And isn’t that just the worst thing you can do to someone who has just escaped an abusive relationship? Make them fight for the legitimacy of their experience? Fuck that. The lip-service given to emotional abuse is not enough to protect survivors of it, should they choose to, or more likely need to, engage in a legal battle post-separation. If you don’t have children with your abusive lover, things may be different. I’m not going to say that they will be easier—that wouldn’t be fair to those whose legitimate struggles with abusive partners happen without them being parents as well—but I know that when I left an earlier partner who was also abusive, whom I didn’t have children with, it was still incredibly difficult. So difficult, that I’m still dealing with the feelings and fear that developed as a result of that relationship.
So, no. Not having kids doesn’t guarantee that it’s easier to walk out on your abusive partner. There’s still intense fear and risk involved. You still need somewhere safe to go and someone trusted to talk to. You may have to hire a lawyer and advocate the shit out of your experience in order to protect yourself. There will still be so many feelings and experiences to figure out afterwards. You will still be putting yourself in an incredibly vulnerable position by changing the status quo of your life and of your ex’s life.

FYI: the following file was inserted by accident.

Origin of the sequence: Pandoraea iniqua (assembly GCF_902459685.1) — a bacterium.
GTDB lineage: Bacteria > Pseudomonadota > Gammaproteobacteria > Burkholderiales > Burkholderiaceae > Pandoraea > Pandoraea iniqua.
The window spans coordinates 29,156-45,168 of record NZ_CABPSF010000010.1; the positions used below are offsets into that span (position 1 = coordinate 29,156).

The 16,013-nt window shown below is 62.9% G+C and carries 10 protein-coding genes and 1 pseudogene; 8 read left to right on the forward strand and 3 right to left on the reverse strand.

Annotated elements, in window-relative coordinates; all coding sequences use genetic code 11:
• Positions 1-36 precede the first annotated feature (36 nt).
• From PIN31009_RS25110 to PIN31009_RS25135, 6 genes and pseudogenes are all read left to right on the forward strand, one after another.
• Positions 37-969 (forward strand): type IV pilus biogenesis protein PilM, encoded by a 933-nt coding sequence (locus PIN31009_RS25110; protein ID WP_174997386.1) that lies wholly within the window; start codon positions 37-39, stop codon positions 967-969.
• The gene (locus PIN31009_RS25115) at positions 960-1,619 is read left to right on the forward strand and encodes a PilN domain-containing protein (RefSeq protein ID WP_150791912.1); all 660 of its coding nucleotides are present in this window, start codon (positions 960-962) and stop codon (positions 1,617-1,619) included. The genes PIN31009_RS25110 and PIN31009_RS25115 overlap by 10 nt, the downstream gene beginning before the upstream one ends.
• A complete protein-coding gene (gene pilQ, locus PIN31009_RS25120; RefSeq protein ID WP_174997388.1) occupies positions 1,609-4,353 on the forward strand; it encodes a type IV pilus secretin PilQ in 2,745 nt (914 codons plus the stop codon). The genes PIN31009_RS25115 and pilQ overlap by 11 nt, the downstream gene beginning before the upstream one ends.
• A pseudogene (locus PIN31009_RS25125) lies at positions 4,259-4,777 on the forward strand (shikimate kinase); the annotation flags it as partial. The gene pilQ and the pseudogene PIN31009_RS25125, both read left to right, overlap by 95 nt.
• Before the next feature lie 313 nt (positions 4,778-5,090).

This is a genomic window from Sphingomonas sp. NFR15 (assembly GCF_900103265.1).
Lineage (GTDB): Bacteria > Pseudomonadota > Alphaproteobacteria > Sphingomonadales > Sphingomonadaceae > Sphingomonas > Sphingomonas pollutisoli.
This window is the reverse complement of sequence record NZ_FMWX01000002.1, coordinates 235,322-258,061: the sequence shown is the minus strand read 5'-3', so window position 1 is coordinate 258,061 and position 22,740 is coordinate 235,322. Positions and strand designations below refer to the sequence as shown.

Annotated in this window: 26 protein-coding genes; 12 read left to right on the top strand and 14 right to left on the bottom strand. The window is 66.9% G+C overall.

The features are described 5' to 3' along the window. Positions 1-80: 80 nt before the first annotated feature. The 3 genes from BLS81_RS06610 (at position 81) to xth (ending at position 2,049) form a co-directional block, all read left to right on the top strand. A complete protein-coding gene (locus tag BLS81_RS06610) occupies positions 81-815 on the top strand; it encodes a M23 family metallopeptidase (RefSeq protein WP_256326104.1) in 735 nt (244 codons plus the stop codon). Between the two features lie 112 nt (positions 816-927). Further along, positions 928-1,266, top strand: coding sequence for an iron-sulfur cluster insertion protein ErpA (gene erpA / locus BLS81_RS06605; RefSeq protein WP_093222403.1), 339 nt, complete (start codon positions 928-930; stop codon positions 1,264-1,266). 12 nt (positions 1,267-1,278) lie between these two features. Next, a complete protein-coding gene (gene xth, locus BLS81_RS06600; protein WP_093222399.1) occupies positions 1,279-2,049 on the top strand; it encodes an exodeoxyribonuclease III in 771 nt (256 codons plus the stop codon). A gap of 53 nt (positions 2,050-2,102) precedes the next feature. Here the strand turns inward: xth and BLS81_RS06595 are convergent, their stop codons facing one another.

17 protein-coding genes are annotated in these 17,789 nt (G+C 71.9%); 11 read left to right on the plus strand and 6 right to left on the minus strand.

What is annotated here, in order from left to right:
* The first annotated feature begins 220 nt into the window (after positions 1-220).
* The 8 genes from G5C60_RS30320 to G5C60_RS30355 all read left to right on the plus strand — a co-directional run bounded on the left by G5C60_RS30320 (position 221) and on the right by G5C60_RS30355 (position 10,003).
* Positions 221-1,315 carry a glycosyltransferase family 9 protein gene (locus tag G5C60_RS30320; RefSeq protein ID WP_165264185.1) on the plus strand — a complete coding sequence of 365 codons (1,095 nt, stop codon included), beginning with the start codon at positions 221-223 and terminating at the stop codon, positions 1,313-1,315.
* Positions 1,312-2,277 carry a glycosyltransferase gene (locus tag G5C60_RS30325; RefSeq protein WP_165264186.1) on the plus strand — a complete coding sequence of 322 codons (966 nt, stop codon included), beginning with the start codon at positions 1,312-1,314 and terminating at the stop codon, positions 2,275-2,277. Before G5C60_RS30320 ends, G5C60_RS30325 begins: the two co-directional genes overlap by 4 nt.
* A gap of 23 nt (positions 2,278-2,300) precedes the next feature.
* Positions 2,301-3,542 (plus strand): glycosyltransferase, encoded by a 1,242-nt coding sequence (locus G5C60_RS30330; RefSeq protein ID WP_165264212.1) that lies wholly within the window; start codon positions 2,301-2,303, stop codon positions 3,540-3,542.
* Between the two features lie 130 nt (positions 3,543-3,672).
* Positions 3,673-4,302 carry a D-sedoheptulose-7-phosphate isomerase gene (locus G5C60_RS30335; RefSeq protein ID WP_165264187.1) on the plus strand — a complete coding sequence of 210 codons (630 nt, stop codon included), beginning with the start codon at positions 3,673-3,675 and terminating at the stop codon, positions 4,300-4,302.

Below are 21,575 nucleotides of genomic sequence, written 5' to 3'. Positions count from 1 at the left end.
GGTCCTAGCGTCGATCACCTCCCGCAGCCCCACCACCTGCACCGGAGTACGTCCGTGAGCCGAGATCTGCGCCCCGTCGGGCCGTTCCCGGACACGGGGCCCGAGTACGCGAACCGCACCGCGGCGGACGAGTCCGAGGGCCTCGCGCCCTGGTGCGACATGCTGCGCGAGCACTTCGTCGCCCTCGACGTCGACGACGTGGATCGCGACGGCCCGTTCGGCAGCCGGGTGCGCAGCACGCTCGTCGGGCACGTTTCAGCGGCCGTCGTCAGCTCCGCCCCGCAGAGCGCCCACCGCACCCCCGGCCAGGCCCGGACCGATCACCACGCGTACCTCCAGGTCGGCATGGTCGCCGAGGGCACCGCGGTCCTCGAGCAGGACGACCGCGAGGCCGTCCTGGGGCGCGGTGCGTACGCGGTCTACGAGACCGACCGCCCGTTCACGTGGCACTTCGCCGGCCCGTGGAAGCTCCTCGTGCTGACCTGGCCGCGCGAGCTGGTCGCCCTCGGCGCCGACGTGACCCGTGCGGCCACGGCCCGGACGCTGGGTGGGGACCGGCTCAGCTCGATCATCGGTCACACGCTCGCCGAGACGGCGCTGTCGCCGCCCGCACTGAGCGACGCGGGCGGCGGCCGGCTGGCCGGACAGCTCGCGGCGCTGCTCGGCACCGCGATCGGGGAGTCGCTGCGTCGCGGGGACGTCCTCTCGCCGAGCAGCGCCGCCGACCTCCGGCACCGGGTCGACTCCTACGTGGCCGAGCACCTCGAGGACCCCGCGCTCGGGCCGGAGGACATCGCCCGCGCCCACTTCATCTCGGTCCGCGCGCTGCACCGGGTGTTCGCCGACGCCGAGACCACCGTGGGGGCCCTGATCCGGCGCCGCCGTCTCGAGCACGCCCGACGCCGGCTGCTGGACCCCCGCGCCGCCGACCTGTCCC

Emotional abuse is just as scary and just as serious as physical abuse. So, despite what Paul Simon says, leaving your lover isn’t usually as easy as just walking out the door. Anyone in an abusive relationship should be able to leave that situation. Maybe that’s the one part Mr. Simon gets right in his song when he says, “Just get yourself free.”
I had the fight of my life trying to disentangle from my abusive partners. In fact, it still feels like a fight everyday.
If you need help leaving your lover, please reach out to someone you trust, or to one of the places below.
When you have a partner who is narcissistic or emotionally abusive and you make the choice to leave them, the advice that’s always given is to go “no contact” and cut them out of your life completely.
That would work beautifully as a solution to healing from the emotional trauma of being in a relationship with a narcissistic emotional abuser. Except…
What about when you can’t go “no contact”?